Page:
4 Ways to Avoid Foundation Problems in Hobart
Until it cracks or leaks, most of us don’t think about our home’s foundation. That’s our first mistake.
When cracks and leaks show up, you’ve already created or ignored problems that damage foundations.
Here are mistakes that can cause foundation woes and, if unresolved, can make matters dramatically worse. Then it can seriously damage your home and your wallet.
1. Landscaping mistakes
Poor soil excavation and slopes can direct water toward the base of your house and through foundation walls. Make sure your yard is graded away from your house at least 150mm in 3 meters so soil, paths or pavers slope away from your house.
You may have to build on a sloping block, dig a trench, or install a French drain to divert rainwater and surface runoff away from your home. Ensure all external foundation walls are adequately waterproofed to prevent seepage to the under floor space. Also, be careful when you apply mulch on foundation plants. Make sure that slopes away from your home, too.
2. Down pipes
Down pipes should be connected to storm water drainage systems or installed to direct rain and roof runoff away from your house. But if you don’t extend the down pipe 2 to 3 metres away from the house, you’ll dump water on your foundation. You can buy extenders from plain ($15) to fancy ($30). Or bury a long down pipe diverter underground and drain the water to the curb, a storm drain, or to a spot in your yard where the water will soak into the soil.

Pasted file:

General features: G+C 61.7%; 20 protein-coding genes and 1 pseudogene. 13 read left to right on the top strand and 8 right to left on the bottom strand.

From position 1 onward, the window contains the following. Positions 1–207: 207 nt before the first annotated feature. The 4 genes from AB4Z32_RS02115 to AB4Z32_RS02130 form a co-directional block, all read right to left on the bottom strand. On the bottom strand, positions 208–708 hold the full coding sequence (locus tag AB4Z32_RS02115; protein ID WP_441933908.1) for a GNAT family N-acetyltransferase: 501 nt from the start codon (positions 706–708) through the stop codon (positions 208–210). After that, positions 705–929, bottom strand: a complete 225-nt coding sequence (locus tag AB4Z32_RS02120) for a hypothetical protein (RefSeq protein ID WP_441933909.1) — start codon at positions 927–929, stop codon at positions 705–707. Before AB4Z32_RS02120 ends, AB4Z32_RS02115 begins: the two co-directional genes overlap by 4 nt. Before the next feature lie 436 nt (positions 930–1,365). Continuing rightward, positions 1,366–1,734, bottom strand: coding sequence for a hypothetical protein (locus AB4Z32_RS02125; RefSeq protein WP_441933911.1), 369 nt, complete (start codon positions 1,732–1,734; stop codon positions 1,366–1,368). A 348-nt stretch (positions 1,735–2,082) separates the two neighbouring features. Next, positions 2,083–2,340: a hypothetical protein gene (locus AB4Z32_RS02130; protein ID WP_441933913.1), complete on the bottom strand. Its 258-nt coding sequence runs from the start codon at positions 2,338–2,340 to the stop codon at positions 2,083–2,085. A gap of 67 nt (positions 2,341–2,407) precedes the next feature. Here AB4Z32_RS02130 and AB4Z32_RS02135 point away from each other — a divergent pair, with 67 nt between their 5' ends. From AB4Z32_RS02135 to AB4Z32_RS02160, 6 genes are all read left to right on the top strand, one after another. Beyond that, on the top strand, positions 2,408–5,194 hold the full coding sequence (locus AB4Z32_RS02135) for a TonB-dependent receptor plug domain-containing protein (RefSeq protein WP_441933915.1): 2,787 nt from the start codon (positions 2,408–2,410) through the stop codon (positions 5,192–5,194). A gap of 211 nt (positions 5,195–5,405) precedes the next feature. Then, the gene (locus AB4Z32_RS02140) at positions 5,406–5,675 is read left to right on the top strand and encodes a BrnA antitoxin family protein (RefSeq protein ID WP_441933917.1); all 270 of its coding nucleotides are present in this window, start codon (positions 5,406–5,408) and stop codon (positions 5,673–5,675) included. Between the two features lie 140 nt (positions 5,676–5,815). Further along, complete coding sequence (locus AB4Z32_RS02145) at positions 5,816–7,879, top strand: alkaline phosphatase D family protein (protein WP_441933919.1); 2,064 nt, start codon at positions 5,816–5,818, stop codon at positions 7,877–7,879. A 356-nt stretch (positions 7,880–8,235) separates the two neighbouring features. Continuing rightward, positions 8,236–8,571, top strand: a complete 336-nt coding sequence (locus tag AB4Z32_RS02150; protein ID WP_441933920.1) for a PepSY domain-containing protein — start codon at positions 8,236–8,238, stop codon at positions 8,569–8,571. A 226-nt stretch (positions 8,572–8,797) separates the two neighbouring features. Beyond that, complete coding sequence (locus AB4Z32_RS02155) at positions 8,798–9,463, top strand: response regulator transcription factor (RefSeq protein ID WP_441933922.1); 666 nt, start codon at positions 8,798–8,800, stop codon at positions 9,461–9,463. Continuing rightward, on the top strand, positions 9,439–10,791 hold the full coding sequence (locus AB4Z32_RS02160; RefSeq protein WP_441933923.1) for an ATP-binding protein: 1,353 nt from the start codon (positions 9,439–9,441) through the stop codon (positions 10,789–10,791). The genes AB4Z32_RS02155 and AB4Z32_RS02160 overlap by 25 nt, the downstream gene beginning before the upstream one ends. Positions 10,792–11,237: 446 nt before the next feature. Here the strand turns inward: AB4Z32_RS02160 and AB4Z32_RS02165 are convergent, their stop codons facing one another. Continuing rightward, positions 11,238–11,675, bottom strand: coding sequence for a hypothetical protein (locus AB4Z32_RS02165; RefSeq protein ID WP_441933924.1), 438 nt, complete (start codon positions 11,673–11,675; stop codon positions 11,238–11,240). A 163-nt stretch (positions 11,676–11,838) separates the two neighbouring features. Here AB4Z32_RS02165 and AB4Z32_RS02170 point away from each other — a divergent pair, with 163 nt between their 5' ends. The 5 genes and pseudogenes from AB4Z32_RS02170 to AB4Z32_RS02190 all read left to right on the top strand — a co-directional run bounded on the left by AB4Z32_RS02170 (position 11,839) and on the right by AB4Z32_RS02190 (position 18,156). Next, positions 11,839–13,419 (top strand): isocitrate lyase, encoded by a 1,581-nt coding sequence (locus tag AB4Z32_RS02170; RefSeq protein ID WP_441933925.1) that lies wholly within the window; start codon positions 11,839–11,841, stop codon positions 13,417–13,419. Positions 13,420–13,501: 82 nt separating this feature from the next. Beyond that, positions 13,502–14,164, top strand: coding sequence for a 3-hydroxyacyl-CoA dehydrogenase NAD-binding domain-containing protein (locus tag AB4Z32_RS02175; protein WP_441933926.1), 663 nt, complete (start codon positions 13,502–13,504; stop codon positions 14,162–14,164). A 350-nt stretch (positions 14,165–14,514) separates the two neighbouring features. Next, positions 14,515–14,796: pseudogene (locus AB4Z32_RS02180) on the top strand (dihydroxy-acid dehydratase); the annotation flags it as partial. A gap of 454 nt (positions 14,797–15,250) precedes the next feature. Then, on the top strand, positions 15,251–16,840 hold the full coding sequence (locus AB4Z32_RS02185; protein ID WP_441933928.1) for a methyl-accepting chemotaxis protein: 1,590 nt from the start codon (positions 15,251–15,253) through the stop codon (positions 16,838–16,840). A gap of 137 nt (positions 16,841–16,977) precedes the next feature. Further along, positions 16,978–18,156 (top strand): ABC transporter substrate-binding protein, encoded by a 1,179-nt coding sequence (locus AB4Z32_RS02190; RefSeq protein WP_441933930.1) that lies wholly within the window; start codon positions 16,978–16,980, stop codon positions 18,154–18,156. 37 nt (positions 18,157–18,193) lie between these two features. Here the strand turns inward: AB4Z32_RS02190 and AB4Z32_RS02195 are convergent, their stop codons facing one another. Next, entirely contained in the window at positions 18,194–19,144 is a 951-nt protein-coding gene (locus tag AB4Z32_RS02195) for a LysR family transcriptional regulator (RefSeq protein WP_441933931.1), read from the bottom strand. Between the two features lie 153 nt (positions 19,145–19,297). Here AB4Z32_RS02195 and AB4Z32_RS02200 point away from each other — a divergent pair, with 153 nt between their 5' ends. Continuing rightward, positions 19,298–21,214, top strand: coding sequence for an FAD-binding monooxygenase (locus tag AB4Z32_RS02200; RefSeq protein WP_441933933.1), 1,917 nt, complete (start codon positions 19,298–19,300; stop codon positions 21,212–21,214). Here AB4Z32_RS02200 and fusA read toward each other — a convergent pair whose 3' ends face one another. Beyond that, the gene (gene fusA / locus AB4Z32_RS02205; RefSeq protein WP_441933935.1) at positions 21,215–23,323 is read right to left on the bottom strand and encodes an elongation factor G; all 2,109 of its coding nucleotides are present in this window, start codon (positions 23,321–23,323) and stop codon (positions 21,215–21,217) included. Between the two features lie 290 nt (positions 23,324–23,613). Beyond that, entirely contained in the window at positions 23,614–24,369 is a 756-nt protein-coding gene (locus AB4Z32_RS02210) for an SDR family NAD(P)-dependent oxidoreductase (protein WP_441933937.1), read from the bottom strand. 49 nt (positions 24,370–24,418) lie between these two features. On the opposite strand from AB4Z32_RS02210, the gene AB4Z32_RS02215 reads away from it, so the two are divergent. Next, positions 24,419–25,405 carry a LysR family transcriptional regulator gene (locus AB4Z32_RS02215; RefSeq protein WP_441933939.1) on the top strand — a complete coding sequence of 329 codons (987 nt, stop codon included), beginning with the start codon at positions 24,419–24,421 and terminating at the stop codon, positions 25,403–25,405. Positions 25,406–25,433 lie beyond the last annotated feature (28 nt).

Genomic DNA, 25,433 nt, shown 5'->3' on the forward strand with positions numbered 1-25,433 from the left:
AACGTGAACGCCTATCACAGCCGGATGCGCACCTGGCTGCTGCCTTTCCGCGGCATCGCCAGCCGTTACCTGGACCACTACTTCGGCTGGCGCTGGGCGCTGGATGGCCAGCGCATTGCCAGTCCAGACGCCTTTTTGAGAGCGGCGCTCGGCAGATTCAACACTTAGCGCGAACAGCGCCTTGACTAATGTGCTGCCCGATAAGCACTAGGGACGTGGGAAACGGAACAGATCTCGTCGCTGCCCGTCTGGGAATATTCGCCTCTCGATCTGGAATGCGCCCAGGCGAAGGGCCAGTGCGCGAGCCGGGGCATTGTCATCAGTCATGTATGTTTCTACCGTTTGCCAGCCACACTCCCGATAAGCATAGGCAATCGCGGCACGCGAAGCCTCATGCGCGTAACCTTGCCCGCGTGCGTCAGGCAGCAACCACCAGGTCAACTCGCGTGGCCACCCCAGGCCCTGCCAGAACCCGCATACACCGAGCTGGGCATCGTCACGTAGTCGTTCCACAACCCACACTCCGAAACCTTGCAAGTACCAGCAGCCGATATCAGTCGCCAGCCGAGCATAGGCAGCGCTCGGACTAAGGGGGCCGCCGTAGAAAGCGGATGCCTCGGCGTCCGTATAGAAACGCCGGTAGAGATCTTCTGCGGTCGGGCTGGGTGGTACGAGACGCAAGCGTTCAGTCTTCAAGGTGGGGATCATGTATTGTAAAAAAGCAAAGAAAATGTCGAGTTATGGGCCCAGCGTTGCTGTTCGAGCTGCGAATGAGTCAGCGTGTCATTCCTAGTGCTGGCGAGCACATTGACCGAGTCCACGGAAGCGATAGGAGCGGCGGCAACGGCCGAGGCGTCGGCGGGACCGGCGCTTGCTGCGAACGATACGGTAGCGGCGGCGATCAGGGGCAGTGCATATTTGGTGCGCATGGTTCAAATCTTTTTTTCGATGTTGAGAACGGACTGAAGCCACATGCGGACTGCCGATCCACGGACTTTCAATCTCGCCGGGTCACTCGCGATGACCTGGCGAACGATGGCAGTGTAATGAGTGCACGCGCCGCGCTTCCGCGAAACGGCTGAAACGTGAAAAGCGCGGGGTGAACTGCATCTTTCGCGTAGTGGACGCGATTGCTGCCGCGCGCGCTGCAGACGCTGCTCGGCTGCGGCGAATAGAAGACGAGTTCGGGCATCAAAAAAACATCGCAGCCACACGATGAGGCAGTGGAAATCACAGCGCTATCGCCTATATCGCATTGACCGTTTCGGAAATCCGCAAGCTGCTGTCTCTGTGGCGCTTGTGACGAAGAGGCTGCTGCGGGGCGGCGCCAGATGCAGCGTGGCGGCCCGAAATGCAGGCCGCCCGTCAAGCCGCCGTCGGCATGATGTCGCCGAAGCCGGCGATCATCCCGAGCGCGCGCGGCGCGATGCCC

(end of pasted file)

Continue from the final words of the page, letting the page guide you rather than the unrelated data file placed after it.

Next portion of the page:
3. Water woes
Avoid letting the soil around your house completely dry out and shrink during a long dry spell. The next big rain could soak the soil, making it expand dramatically and putting stress on your foundation walls. In drought, run a soaker hose around your house at least 150mm from the foundation and 75mm under the soil. That should help quiet and stabilise any dramatic soil contraction and expansion.
4. Root riots
Tree and shrub roots can compete with your soil for moisture during drought, causing your foundation to settle and sink unevenly. When that happens, plaster walls, external brick cladding and foundation walls can crack, and windows and doors will stick in their frames.
To prevent a war for water, plant deep-rooted trees and shrubs away from the house. If the branches touch the house, the tree is too close. A rule of thumb to live by is plant the tree or shrub the same distance from your house as its mature height.
To find out more and get your home inspected call your local independent property inspector on
1800 17 88 22 or email email@example.com
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